The Place Where We Begin: Our Assessment of the Current Environment
The Reconstructionist movement is restructuring itself in the midst of intense changes, even revolutions, occurring in several of the universes within which we situate ourselves. Some of the sites of change that most potently affect us include:
On the broadest levels of society:
o The impact of rapidly changing technology, most especially the fostering of social networks, which promote collaboration in ways both generative and destabilizing; and
o The changing nature of affiliation and conceptions of membership.
In the North American Jewish community:
o Shrinking demographics;
o Restructuring of national and local organizations that emerged following the Second World War, including the presumption that synagogue are the center of Jewish life;
o The emergence of entrepreneurial, highly collaborative start-ups offering new visions but no clear plans for sustainability;
o A waning commitment to the mandate of Jewish communal support; and
o Ongoing debates about “who is a Jew” and what is legitimately “Jewish,” that is, disagreement about the boundaries of Jewish life and how to nurture and police them.
We plan out of the following assumptions and premises:
Each development holds both challenges and opportunities for a national organization. We are examining every element of our functioning and questioning every assumption we hold in an effort to create an organization that is relevant, useful, responsive and sustainable.
The Jewish community, on both the national and local levels, is changing in its definitions, structures, modes of support and mandates. Any institution that presumes to bolster the Jewish community must reflect the needs and aspirations of current communities and must nurture emergent communities. Collaboration and communication are critical modalities.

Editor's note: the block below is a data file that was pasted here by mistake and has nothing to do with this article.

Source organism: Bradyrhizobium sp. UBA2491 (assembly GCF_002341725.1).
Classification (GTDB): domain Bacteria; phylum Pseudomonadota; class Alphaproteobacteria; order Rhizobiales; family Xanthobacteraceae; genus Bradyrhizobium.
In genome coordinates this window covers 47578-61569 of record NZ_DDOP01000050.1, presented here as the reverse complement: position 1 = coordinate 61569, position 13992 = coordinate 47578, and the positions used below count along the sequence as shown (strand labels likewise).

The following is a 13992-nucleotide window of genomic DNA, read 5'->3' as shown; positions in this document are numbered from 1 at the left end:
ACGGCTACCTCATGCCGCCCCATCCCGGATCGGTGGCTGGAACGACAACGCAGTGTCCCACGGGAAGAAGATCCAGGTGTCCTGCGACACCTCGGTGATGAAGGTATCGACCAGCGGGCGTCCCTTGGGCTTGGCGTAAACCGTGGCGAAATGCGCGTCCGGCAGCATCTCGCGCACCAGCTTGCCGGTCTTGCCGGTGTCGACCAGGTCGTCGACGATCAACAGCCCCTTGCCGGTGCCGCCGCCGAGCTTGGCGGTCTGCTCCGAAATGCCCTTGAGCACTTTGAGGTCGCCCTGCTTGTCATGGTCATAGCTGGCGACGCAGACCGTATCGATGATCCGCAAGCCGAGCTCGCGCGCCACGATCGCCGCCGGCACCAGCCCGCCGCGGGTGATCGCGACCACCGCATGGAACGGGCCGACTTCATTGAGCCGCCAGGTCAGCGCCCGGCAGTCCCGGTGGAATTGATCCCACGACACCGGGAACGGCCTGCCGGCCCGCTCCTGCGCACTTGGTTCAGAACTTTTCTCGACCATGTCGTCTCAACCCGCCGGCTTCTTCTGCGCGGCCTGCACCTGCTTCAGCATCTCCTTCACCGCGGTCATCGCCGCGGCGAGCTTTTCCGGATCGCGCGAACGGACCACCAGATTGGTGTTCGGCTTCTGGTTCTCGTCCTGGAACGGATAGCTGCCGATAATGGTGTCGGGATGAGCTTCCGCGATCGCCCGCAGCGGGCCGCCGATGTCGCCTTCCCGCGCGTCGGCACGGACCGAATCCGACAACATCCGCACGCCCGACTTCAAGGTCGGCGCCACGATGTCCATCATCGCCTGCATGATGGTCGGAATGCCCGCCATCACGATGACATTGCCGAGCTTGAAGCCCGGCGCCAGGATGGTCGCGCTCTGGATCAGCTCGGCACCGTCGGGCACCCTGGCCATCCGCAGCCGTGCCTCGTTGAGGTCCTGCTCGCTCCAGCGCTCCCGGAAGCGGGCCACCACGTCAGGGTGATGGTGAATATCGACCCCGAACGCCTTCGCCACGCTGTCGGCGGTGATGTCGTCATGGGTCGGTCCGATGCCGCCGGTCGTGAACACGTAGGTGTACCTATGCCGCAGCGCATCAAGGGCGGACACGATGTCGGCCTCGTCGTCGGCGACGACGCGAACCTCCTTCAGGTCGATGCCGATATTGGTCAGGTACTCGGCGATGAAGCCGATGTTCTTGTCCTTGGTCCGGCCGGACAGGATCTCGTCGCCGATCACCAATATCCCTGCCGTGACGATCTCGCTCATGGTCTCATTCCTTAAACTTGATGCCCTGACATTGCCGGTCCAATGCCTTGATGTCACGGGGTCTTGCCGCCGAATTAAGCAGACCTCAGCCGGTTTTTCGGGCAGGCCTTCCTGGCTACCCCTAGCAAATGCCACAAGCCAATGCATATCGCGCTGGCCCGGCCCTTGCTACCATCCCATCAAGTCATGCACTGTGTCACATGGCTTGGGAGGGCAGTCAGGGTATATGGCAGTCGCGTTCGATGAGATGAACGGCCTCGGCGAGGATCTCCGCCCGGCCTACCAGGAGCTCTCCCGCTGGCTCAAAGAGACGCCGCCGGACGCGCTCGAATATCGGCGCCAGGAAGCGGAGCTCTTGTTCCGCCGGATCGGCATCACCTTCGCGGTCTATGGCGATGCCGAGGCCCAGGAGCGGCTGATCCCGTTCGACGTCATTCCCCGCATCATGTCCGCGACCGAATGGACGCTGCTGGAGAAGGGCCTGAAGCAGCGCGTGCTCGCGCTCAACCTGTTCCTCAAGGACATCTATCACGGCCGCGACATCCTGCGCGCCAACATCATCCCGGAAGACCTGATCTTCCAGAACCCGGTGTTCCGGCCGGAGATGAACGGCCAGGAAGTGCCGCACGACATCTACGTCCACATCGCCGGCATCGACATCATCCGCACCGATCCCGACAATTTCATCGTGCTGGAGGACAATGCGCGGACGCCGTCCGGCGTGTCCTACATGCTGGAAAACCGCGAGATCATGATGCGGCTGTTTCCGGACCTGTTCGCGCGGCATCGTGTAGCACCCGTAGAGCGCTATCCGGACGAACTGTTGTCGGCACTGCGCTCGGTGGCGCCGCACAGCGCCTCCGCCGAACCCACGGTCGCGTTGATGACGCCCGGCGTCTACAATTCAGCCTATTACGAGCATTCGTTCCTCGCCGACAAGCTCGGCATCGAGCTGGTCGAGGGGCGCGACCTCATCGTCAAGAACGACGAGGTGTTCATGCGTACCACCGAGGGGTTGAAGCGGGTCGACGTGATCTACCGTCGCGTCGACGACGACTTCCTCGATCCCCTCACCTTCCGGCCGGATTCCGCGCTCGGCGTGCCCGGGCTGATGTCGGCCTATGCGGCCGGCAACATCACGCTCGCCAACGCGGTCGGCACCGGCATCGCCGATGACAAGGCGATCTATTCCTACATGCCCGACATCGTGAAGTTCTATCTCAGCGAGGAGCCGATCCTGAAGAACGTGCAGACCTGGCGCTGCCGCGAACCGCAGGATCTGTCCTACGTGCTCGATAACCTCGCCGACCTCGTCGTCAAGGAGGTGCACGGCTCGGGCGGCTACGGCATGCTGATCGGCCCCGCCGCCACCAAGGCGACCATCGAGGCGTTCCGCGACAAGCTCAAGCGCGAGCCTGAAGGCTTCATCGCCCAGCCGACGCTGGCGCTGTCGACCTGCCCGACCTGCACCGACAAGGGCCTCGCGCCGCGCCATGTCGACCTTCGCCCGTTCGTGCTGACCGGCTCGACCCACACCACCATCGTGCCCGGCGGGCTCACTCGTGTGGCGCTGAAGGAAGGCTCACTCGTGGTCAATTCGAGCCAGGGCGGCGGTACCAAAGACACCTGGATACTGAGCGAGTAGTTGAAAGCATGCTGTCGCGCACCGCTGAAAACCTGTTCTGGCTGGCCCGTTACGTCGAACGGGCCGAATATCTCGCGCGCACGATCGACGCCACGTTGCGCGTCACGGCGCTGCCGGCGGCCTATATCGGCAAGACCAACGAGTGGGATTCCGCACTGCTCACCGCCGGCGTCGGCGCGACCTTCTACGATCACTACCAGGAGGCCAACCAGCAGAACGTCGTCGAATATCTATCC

The Reconstructionist movement is committed to congregations as a vital way for individuals to enter into and experience community, even as we note that congregations themselves are changing in light of shifting understandings of membership. We aim to offer resources and support for Jews and fellow travelers who gather together to engage in positive Jewish living and learning.
We aim to utilize the potential of technology as one critical tool to build communities and boost communication. At the same time, we will honor face-to-face relationships and will build structures and processes to support their growth.
No national organization can take traditional revenue streams (including tuition, congregational dues, and individual donations) for granted, nor can it presume that it has earned its right to exist for the future. We must clarify our role in creating vibrant Jewish communities and communicate why members should want to maintain and invest in our vision and our institutions.
“Belonging” or “peoplehood” as an end—rather than as a means to vital Jewish engagement—is no longer a sufficient claim on Jews. Ideas and developments that previously unified the North American Jewish community, including the events of the Holocaust, the threat of anti-Semitism, and the establishment of Israel, no longer serve as driving forces for community building. We need to cultivate both affective and behavioral reasons for why people should belong to the Jewish community.
Reconstructionist ideology retains its vitality and has much to offer us. Out of this ideology, we want to foster a Jewish community that celebrates diverse ways for people to experience and express their Jewishness. In this diversity, we want to cultivate high standards of engagement and low barriers for entry and participation.
Where the North American Jewish community was once largely united in its support for Israel, this consensus is increasingly fractured, and the rhetoric emerging from all camps tends to disenfranchise other viewpoints and alienate Jews from one another and from Israel. We recognize that fracturing only occurs where deep connections already exist. We aim to further the historic Reconstructionist connection to the land, culture, people and state of Israel and to model and foster thinking and behavior that deepens connections among and between Jews around the world.
Fundamentalist expressions of religion seem to be thriving in America and are perceived to be the “authentic” voices of religion in the public square. In Reconstructionist Judaism, we are creating and communicating a network of thriving progressive communities that will register as legitimate and powerful in the mainstream world and that will collectively function as a real religious alternative for individuals seeking meaning.